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The International Writers Magazine: Western Canada Train Journeys

A Rocky Adventure
Alison Reed
“The Most Spectacular Train Trip in the World” as the Rocky Mountaineer Railway is billed, begins with a taxi ride through the deserted streets of Calgary at 5 o’clock in the morning. 


The meeting place is at the base of the Calgary Tower and within a few moments we are offered refreshments and a seat on wooden benches.  The staff are polite, helpful and friendly without being obsequious and once our cases are collected and we have our red maple leaf badges, the train is waiting at the platform.  Our on-board attendant is Joan, a cheerful Vancouver woman who keeps us well stocked with fascinating snippets about the journey.  She also provides the food and drinks, and answers with a cheery ‘perfect’ every time we make a selection.

Our two day trip will take us from Calgary to Kamloops and then on to Vancouver.  We will pass through places with names that describe the landscape such as Kicking Horse Pass, Stoney Creek, Beavermouth and Hell’s Gate whilst places such as Sicamous, Lake Wapta, Yoho and Kamloops are attributable to the peoples of the First Nation.  However, Banff (named after Banffshire in Scotland) and Field (after Cyrus Field who laid the first telegraph line to Ireland in 1866) are rather more personal. 

Our first impression of the mountains after leaving the flat plain on which Calgary is situated, is their height.  The silver-grey cliffs rear up out of the ground, sheer and perilous, with tantalising glimpses of white glaciers on their summits whilst their lower slopes are smothered in lush green swathes of towering Lodgepole pine and Douglas fir.  This is the land of the black bear and the bald eagle and it is with eager anticipation that we try to remember and photograph everything.  Orange wood cabins with raspberry red roofs are glimpsed through the trees and at the top of Mount Temple we see a large glacier, stark white against the grey rock in the hot July weather.  The shout of, ‘Bear!’ sees us all pressing our noses to the windows only to find that Joan is laughing at us.  The ‘bear’ is there alright, except it is a carving and sadly will be the only one we see on the whole trip. 

Bridge Criss-crossing our route are the small streams that will later feed into the Thompson and Fraser Rivers.  Their glacial water varies from tranquil sage green to a tumbling, agitated pale mint and all the shades of coffee from placid mocha to a bubbling, cappuccino rapid.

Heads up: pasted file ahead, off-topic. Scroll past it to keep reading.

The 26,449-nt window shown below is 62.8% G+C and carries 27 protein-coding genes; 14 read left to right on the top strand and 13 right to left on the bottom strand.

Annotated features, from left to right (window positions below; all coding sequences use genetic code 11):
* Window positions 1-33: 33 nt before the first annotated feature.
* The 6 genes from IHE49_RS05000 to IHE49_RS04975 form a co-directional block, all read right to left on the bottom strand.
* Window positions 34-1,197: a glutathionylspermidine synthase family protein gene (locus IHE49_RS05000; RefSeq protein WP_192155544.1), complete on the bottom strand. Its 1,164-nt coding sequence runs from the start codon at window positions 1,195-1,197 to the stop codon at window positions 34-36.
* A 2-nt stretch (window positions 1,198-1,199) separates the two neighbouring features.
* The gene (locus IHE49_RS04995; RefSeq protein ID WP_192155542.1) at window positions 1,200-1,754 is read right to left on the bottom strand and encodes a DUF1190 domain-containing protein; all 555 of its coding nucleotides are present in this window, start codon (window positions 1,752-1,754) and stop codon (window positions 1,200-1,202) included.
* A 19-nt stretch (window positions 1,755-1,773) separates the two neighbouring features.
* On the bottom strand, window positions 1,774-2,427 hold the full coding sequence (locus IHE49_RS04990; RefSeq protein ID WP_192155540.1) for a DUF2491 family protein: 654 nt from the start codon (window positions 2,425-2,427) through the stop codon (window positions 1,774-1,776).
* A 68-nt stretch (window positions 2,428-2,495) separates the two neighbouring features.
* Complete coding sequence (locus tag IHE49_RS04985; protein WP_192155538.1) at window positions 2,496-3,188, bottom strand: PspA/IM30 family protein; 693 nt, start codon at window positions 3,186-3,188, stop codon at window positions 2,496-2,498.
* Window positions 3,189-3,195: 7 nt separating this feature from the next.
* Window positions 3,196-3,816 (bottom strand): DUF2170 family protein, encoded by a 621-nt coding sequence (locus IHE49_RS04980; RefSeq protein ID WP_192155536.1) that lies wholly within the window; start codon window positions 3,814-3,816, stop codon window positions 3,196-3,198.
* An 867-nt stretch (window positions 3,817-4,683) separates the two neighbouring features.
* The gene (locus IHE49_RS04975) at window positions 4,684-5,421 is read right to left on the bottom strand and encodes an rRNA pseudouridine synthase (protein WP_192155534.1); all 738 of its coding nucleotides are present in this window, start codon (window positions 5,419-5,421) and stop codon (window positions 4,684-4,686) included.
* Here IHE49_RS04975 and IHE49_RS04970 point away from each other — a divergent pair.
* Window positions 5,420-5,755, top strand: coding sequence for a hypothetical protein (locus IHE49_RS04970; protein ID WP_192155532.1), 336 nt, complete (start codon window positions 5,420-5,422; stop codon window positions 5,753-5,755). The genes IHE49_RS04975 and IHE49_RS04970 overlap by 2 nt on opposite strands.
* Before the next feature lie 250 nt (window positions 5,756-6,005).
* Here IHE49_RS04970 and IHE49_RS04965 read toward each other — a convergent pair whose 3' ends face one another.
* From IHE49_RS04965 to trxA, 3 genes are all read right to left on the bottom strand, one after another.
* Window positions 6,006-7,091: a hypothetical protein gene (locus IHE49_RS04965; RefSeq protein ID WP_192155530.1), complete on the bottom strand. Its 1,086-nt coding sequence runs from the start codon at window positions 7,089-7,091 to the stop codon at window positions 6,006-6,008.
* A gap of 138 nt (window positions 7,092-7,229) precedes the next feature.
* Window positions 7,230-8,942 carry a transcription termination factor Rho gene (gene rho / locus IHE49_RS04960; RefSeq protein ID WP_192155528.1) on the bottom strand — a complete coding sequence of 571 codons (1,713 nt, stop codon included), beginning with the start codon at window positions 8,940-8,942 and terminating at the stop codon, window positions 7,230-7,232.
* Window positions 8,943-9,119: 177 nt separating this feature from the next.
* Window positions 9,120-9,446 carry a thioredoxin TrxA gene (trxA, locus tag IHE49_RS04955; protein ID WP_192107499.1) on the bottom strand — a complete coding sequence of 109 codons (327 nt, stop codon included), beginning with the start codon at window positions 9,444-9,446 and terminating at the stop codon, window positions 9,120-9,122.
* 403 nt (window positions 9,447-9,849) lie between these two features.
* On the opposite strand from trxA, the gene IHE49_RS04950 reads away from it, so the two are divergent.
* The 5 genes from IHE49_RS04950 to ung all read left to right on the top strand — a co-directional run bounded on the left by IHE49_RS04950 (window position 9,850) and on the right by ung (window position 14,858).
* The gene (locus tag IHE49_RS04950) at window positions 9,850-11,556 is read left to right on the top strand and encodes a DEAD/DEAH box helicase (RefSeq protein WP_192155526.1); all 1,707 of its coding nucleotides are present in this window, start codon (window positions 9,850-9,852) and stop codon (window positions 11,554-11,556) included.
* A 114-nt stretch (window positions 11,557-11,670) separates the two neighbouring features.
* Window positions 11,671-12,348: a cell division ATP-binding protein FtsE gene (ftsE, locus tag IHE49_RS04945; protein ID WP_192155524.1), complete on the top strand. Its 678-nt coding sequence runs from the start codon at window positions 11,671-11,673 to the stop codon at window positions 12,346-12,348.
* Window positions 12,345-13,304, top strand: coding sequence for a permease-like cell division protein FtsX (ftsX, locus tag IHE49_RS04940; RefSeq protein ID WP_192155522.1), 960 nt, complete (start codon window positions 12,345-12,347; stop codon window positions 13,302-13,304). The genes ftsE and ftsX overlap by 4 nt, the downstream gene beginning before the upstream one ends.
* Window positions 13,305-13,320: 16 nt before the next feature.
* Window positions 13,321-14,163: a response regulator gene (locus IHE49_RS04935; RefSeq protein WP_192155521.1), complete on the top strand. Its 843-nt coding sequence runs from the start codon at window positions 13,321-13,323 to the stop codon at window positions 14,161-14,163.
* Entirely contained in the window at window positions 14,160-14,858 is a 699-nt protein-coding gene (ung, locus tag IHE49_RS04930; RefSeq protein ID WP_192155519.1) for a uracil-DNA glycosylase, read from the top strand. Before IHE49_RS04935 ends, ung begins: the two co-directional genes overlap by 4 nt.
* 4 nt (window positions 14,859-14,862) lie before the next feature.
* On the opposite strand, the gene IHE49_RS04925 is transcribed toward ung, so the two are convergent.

Joan tells us that the pioneers came up with some truly amazing solutions to cross the Rockies, one of which is the spiral tunnel which turns round through some 288° whilst dropping 55 feet (16.76m) in 0.6 mile (just under 1 km).  It’s staggering to think that an engine driver can watch the rear trucks of his mile long train disappearing into the stygian gloom even whilst he is emerging into the bright sunlight!  We nod in amazement but this achievement is quickly put to one side when a bald eagle is spotted standing on the riverbed.

In winter, the mountains are enveloped in snow deeper than a two-storey house and simple pine roofs called ‘snowsheds’ now protect the track in the most vulnerable areas.  On one cliff, an ancient man-like figure built of stones has been constructed.  This ancient ‘Inuksuk’ was adopted as the logo for the 2010 Olympic Winter Games which were held in the popular ski resort of Whistler, some 75 miles north of Vancouver.

The cars and lorries are reflected in the water of the Shuswap Lake and it isn’t long before we arrive at Sicamous.  This is a very popular holiday destination and there are stacks of houseboats here.  Our guide explains that the name came about when settlers came down from the mountains for supplies and got caught by the snows. 

Having to spend somewhat longer by the lake than expected, the native inhabitants (Shuswap Indians) taught them how to hunt and by the time the thaw set in, you’ve guessed it, they were ‘sick o’ moose’!  Amusing though the story is, it’s much more likely that the name is derived from a Shuswap word meaning ‘narrow’.  The lake is a deep blue and there are osprey poles with wooden platforms for the birds to nest and rafts for swimming and mooring boats.  When the train rattles past, everyone stands by the track and waves!